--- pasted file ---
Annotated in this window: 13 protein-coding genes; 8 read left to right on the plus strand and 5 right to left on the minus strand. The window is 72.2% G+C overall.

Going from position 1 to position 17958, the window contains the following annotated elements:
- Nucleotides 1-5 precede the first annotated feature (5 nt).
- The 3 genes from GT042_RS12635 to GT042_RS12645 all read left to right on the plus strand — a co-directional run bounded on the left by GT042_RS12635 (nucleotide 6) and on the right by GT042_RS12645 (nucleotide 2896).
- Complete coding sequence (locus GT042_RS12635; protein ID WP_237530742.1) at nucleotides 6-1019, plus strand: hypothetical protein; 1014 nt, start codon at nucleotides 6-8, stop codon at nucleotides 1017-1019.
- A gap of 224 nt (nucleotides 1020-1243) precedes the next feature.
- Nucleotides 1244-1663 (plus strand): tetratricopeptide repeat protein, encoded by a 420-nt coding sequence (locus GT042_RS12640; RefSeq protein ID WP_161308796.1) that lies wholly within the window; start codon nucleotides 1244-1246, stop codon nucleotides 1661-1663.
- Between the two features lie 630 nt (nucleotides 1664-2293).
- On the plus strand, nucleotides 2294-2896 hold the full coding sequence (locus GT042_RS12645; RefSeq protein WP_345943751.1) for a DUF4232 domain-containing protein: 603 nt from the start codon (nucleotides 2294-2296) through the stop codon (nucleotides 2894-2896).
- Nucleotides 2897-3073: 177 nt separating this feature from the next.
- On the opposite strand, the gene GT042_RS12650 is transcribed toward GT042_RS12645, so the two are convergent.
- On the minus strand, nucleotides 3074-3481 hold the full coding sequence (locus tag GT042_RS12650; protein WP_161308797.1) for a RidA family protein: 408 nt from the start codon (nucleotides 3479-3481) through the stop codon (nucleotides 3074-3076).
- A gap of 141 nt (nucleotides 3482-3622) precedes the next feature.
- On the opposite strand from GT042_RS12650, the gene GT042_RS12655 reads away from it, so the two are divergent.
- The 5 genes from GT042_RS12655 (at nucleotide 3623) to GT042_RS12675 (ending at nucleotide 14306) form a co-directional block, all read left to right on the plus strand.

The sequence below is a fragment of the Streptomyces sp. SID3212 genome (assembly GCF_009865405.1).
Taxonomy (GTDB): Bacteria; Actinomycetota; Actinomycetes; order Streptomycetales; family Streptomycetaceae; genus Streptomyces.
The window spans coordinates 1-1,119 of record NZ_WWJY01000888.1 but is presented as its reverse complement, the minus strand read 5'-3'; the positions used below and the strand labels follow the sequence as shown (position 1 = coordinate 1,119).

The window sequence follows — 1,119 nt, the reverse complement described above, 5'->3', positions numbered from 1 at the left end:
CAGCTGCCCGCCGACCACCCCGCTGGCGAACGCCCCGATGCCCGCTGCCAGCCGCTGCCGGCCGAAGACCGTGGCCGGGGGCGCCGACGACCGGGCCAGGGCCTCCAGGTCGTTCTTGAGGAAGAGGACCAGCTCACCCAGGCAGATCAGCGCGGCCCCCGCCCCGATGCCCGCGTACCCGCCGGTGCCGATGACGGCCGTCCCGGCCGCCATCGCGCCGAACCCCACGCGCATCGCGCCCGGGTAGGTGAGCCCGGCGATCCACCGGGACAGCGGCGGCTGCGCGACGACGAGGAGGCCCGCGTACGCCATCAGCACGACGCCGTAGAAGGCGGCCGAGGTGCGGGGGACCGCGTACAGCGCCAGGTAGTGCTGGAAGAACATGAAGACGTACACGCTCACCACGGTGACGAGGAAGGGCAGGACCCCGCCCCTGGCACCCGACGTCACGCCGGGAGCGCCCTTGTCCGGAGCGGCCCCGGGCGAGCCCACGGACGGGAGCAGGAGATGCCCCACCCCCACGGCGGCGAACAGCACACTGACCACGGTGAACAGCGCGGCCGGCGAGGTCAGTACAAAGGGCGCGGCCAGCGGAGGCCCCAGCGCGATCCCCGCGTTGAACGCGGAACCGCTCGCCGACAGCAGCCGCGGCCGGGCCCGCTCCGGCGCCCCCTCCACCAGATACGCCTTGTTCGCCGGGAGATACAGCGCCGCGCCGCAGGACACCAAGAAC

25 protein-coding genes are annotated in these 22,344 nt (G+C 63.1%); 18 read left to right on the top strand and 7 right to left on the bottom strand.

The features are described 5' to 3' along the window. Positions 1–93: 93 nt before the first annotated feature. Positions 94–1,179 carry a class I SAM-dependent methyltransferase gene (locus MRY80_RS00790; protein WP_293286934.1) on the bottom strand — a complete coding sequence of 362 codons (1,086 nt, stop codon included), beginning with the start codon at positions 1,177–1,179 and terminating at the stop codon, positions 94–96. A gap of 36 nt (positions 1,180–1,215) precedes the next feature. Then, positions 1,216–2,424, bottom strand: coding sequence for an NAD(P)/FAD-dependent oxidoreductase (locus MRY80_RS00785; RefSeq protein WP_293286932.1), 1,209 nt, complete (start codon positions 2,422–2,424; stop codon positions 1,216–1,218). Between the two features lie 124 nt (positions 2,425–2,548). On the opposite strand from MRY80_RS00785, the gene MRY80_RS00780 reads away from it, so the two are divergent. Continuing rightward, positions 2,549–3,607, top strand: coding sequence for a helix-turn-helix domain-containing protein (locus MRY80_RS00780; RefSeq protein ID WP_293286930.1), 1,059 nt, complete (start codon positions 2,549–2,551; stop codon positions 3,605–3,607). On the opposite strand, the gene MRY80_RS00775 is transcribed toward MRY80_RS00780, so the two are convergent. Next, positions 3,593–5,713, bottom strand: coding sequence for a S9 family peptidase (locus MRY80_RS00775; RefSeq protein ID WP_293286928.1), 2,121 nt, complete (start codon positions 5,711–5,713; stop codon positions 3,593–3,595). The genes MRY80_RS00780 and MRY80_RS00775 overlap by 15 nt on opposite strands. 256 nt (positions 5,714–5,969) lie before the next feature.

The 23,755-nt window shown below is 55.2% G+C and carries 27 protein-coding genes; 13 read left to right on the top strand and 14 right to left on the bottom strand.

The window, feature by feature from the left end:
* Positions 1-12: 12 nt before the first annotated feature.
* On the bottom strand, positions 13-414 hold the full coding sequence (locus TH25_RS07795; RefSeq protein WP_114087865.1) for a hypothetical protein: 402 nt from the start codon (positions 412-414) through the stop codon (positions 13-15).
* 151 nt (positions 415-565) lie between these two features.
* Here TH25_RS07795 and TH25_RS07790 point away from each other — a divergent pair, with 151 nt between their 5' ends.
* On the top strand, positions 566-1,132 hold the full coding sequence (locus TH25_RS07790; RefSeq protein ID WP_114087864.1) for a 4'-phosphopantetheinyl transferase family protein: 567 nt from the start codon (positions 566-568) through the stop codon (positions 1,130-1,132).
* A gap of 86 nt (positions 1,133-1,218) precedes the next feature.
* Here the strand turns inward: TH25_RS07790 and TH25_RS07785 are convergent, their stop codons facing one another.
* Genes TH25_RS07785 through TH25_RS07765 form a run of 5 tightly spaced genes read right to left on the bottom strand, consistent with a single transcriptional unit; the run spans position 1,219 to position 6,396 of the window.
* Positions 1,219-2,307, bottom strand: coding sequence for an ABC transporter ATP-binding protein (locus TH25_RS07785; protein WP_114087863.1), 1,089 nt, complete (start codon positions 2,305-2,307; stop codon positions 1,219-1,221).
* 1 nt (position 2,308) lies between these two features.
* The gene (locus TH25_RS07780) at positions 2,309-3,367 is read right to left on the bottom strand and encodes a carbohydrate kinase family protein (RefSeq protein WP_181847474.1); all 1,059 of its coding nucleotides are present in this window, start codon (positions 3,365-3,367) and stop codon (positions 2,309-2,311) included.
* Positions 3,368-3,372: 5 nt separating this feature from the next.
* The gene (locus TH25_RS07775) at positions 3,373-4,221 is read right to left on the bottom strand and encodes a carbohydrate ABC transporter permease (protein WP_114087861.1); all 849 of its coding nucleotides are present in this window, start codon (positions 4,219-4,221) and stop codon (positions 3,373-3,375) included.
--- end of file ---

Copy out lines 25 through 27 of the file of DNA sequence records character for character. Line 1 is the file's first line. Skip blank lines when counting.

* Positions 1-12: 12 nt before the first annotated feature.
* On the bottom strand, positions 13-414 hold the full coding sequence (locus TH25_RS07795; RefSeq protein WP_114087865.1) for a hypothetical protein: 402 nt from the start codon (positions 412-414) through the stop codon (positions 13-15).
* 151 nt (positions 415-565) lie between these two features.